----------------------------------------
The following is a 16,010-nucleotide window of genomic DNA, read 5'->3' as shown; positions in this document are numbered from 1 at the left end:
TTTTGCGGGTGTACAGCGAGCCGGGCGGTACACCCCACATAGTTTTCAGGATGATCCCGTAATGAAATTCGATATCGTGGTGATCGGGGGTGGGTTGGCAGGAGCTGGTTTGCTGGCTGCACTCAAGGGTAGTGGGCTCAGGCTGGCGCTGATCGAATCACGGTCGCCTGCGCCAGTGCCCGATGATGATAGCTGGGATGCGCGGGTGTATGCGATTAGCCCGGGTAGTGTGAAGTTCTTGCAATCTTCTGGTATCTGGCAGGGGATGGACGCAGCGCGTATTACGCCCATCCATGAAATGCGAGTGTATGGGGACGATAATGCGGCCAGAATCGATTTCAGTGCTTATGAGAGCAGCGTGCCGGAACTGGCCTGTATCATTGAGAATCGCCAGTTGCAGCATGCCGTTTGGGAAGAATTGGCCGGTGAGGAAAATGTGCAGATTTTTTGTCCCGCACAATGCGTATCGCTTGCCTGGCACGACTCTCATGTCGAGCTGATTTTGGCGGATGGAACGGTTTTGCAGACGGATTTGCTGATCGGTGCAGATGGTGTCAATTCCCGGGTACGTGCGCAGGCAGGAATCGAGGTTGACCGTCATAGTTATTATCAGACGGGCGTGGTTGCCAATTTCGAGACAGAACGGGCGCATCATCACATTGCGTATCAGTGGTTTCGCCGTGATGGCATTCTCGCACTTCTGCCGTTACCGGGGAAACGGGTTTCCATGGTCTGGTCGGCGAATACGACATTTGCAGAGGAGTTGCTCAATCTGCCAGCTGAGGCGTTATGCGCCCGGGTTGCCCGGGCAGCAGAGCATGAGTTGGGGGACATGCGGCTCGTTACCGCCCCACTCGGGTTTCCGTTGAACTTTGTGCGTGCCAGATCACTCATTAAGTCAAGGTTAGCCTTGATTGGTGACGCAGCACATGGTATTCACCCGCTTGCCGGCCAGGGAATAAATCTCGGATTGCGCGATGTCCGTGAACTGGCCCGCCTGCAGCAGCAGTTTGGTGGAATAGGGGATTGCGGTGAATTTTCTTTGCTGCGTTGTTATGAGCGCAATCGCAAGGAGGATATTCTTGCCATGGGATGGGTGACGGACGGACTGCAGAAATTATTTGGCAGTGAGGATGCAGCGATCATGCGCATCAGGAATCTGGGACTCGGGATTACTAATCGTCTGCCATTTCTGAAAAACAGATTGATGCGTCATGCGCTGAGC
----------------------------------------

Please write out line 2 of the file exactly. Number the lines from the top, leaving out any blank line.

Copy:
TTTTGCGGGTGTACAGCGAGCCGGGCGGTACACCCCACATAGTTTTCAGGATGATCCCGTAATGAAATTCGATATCGTGGTGATCGGGGGTGGGTTGGCAGGAGCTGGTTTGCTGGCTGCACTCAAGGGTAGTGGGCTCAGGCTGGCGCTGATCGAATCACGGTCGCCTGCGCCAGTGCCCGATGATGATAGCTGGGATGCGCGGGTGTATGCGATTAGCCCGGGTAGTGTGAAGTTCTTGCAATCTTCTGGTATCTGGCAGGGGATGGACGCAGCGCGTATTACGCCCATCCATGAAATGCGAGTGTATGGGGACGATAATGCGGCCAGAATCGATTTCAGTGCTTATGAGAGCAGCGTGCCGGAACTGGCCTGTATCATTGAGAATCGCCAGTTGCAGCATGCCGTTTGGGAAGAATTGGCCGGTGAGGAAAATGTGCAGATTTTTTGTCCCGCACAATGCGTATCGCTTGCCTGGCACGACTCTCATGTCGAGCTGATTTTGGCGGATGGAACGGTTTTGCAGACGGATTTGCTGATCGGTGCAGATGGTGTCAATTCCCGGGTACGTGCGCAGGCAGGAATCGAGGTTGACCGTCATAGTTATTATCAGACGGGCGTGGTTGCCAATTTCGAGACAGAACGGGCGCATCATCACATTGCGTATCAGTGGTTTCGCCGTGATGGCATTCTCGCACTTCTGCCGTTACCGGGGAAACGGGTTTCCATGGTCTGGTCGGCGAATACGACATTTGCAGAGGAGTTGCTCAATCTGCCAGCTGAGGCGTTATGCGCCCGGGTTGCCCGGGCAGCAGAGCATGAGTTGGGGGACATGCGGCTCGTTACCGCCCCACTCGGGTTTCCGTTGAACTTTGTGCGTGCCAGATCACTCATTAAGTCAAGGTTAGCCTTGATTGGTGACGCAGCACATGGTATTCACCCGCTTGCCGGCCAGGGAATAAATCTCGGATTGCGCGATGTCCGTGAACTGGCCCGCCTGCAGCAGCAGTTTGGTGGAATAGGGGATTGCGGTGAATTTTCTTTGCTGCGTTGTTATGAGCGCAATCGCAAGGAGGATATTCTTGCCATGGGATGGGTGACGGACGGACTGCAGAAATTATTTGGCAGTGAGGATGCAGCGATCATGCGCATCAGGAATCTGGGACTCGGGATTACTAATCGTCTGCCATTTCTGAAAAACAGATTGATGCGTCATGCGCTGAGC